Superheroes Aren’t for Kids Anymore

Apr 14, 2017   //   by   //   Community Blog  //  Comments Off on Superheroes Aren’t for Kids Anymore

Every kid grows up idolizing a superhero. For me it was Batman. I was in love with the city that he lives to protect–––Gotham, his trusty sidekick–––Robin, and even the villains he faced, my favourite being The Joker. Most of all I loved the fact that Batman was so relatable. He had no otherworldly powers whatsoever, just his brain, his billions and his brute strength. I thought that if Batman could defeat some nasty people with no real help, anyone has the potential to as well.

It’s obvious that not only Batman, but superheroes in general had a large impact on my life from childhood. Now though, as I enjoy the new movies and TV shows based on superheroes that come out–––I can’t help thinking about how hard it will be to introduce my potential children to them. It continuously crosses my mind how the market of superheroes for children is declining.

Those of us who read Batman, Superman and Avengers comics are no doubt stoked about the movies. Everyone wants to see something they love created in a different media. Though with children, what do they have to look forward to? The cinematic industry is always growing, always changing, and now they are shameless with their Rated R explicit superhero remakes.

For instance, X-Men. I loved X-Men as a child. I saw it as a fun family movie. This year a new Wolverine movie Logan (2017) is coming out and is going to be Rated R. What parent who has shown their child to the X-Men movies won’t feel gutted telling their kid they aren’t old enough to see the new one?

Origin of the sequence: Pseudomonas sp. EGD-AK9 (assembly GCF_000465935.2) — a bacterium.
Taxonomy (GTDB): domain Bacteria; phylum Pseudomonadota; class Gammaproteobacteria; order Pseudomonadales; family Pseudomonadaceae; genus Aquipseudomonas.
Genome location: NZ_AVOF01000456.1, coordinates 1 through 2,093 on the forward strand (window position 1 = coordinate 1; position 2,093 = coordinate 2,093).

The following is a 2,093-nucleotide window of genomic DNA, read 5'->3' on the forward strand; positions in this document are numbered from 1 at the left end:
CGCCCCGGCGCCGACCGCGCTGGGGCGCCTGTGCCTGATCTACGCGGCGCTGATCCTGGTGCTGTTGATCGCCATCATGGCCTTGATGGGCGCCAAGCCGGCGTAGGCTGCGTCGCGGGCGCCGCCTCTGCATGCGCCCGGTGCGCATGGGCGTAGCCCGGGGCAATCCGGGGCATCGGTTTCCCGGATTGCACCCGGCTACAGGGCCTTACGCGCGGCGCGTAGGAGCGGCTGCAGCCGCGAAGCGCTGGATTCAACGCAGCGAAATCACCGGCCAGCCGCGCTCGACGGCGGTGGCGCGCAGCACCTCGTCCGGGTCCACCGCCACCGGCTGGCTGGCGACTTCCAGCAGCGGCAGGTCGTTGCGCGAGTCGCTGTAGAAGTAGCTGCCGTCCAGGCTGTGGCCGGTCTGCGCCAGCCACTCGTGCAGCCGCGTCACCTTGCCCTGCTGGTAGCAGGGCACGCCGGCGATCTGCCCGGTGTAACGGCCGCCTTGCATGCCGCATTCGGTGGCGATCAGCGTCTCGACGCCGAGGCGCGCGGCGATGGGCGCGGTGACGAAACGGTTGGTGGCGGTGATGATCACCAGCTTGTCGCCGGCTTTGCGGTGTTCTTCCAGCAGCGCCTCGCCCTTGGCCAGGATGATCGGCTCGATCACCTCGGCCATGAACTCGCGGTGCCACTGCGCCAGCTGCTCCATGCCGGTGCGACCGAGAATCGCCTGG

The new Batman v Superman movie that came out last year was a box office hit. It was the second highest gross film of 2016. It was also Rated PG-13, which is fine. Nothing is wrong with dealing with more mature themes in superhero movies, but there is a way to do it tastefully and in a way that doesn’t exclude children. The movie was described by critics as “dark” and “brooding”. It is cautioned as too heavy for children and just heavy enough for teens and adults.

Now with the Blu-ray and DVD release later this year there will be an extra directors cut scene at the end of the movie that is Rated R. Something that only mature audiences can enjoy, which doesn’t seem entirely necessary.

Some other superhero movies/TV shows that are dark include Suicide Squad (2016), that required a therapist on set during production, and Gotham (TV), that deals with strong content and foreboding topics. Not to mention Deadpool, the highest grossing film of 2016 which is proclaimed for its profanity, gore, and swearing.

When you sit back and think of all the movies out there that are already adult-only, ask yourself: Is bloody violence and sex so important that they need to be incorporated into supposed family movies as well? Hey film industry, think of the kids!

About the Author |

Shayanna Seymour

Shayanna Seymour is currently a student in the Publishing: Book, Magazine and Electronic program at Centennial College. In 2015 she graduated with an Associates Degree in Social Studies from the University College of the Cayman Islands.

Shayanna is a lover of words, a hardcore bibliophile, and a rebel without a cause. Her future aspirations include writing a Young Adult novel and adopting as many dogs as she can. She currently resides in Toronto.

Comments are closed.

About Us

Media offers a world of entertainment and learning possibilities for children and youth. The kidsmediacentre explores kids' media futures and is committed to supporting cross-platform content producers in Canada to ensure the kids' media industry is vibrant, indigenous and committed to the healthy growth of children. @storyartscentre